Vacation effects on behaviour, cognition and emotions of compulsive and non-compulsive workers: do obsessive workers go 'cold turkey'?

Stress Health. 2014 Aug;30(3):232-43. doi: 10.1002/smi.2600.


Compulsive workers often face psychological and physical health disturbances because of working long hours and an obsessive preoccupation with work during off-job time. Prolonged respite episodes may either relief these employees from their daily stressors to recover or trigger withdrawal symptoms. Our research question was as follows: How do (1) work hours, (2) rumination and (3) affective well-being unfold for compulsive workers compared with non-compulsive workers across long vacations? In a longitudinal field study, work hours, rumination and affective well-being were assessed in 54 employees 2 weeks before, during and in the first, second and fourth week after a long summer vacation. Working compulsively was assessed 3 weeks before vacation. Work hours decreased during and increased after vacation. Levels of rumination dropped during vacation and remained below baseline until 2 weeks after vacation. Initial differences in rumination between obsessive and non-obsessive workers disappeared during and directly after vacation. Affective well-being rose during vacation and returned to baseline directly after vacation. Increases in affective well-being during vacation as well as decreases after vacation were greater in obsessive workers than in non-obsessive workers. Vacations seem to temporarily offset characteristic differences between obsessive and non-obsessive workers, decrease rumination and improve affective well-being.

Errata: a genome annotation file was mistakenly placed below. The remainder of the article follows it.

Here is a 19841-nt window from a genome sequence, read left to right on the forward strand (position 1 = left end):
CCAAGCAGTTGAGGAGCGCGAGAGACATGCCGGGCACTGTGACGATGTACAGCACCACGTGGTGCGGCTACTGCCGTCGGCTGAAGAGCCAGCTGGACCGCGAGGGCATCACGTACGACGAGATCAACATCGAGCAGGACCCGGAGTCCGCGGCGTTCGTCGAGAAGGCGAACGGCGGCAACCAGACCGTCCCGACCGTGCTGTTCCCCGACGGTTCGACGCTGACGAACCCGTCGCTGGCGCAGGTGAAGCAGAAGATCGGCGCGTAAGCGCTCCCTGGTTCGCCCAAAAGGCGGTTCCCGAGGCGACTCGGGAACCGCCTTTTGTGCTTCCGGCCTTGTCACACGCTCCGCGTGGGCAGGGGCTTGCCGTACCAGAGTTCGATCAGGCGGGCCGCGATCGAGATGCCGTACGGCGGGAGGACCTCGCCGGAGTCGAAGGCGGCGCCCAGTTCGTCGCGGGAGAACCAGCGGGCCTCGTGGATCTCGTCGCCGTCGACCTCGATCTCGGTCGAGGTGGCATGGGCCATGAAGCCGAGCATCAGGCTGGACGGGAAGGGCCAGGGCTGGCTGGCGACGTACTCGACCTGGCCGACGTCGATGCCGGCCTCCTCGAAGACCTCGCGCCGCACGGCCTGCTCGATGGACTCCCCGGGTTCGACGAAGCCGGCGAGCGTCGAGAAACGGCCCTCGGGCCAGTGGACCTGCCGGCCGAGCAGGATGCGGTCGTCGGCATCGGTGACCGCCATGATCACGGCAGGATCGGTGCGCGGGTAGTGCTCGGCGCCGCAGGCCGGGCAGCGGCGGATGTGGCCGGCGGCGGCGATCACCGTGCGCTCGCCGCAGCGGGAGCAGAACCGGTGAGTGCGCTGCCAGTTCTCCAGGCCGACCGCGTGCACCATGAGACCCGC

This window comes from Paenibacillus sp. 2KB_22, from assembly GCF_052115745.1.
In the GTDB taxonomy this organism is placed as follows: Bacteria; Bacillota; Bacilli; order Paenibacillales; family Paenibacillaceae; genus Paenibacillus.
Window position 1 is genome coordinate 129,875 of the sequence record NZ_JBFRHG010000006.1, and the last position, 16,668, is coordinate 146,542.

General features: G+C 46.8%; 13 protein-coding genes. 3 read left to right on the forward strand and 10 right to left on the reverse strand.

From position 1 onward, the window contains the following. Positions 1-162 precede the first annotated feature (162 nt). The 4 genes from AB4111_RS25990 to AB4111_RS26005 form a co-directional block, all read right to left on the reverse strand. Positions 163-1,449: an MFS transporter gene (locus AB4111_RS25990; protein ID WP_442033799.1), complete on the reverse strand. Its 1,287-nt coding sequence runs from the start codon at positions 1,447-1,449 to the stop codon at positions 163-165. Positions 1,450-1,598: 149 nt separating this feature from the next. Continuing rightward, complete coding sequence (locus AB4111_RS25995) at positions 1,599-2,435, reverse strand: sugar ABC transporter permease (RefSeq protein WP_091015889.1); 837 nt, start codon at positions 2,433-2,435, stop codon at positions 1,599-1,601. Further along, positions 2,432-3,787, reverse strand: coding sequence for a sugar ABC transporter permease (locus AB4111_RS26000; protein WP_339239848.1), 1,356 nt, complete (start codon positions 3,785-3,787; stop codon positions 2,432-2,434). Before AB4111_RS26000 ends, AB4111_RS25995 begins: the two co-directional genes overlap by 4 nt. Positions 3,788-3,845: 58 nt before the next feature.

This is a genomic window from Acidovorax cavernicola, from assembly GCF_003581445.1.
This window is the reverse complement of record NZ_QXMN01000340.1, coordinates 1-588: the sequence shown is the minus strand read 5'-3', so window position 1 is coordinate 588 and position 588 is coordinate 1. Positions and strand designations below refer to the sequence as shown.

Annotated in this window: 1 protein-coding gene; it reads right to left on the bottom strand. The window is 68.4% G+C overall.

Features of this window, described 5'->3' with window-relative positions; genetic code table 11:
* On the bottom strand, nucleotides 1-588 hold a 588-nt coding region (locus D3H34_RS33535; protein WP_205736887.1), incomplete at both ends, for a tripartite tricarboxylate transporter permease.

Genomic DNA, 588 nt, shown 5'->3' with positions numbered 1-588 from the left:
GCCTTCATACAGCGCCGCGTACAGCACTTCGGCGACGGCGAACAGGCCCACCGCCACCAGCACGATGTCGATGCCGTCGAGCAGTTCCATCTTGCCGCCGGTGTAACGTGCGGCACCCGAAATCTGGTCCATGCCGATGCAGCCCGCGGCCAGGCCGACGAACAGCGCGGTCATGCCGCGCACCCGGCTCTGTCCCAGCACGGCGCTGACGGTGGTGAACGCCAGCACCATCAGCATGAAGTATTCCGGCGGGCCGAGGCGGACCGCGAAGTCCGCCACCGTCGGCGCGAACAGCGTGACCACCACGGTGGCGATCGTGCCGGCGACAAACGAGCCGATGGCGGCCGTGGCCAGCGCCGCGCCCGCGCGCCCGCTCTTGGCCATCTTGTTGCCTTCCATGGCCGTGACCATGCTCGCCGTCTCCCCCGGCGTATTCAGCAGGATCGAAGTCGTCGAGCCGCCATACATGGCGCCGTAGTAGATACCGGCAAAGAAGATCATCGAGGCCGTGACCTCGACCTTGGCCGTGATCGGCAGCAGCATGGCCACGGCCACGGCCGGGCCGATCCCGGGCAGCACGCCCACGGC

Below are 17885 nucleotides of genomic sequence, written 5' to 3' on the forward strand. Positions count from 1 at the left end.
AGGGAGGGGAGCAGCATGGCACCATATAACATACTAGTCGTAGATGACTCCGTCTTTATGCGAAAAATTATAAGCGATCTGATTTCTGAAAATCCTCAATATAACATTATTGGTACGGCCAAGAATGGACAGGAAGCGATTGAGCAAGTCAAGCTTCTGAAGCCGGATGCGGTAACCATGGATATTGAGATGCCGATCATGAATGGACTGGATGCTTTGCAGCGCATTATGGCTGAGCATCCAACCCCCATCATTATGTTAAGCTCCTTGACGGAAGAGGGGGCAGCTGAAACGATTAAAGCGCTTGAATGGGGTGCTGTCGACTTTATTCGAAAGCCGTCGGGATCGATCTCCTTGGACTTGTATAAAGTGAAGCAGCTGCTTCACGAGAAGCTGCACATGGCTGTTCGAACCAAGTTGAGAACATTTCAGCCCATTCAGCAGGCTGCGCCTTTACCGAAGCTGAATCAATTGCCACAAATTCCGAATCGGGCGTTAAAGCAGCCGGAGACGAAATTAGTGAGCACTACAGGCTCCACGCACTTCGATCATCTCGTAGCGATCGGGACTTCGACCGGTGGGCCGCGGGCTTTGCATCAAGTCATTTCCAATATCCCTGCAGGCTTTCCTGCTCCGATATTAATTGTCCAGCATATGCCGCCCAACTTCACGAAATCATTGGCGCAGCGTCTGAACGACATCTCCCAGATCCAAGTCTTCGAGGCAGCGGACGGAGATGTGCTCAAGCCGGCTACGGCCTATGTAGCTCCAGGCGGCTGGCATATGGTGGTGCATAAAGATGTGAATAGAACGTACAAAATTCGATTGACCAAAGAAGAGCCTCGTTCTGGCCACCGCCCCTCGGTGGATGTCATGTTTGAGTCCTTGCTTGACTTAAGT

Keywords: holiday; rumination; stress; work hours; workaholic.

Publication types

  • Research Support, Non-U.S. Gov't

MeSH terms

  • Adult
  • Affect / physiology
  • Analysis of Variance
  • Cognition / physiology*
  • Compulsive Behavior / psychology*
  • Emotions / physiology*
  • Female
  • Holidays / psychology*
  • Humans
  • Longitudinal Studies
  • Male
  • Occupational Diseases / psychology
  • Stress, Psychological / etiology
  • Thinking / physiology
  • Work Schedule Tolerance / psychology*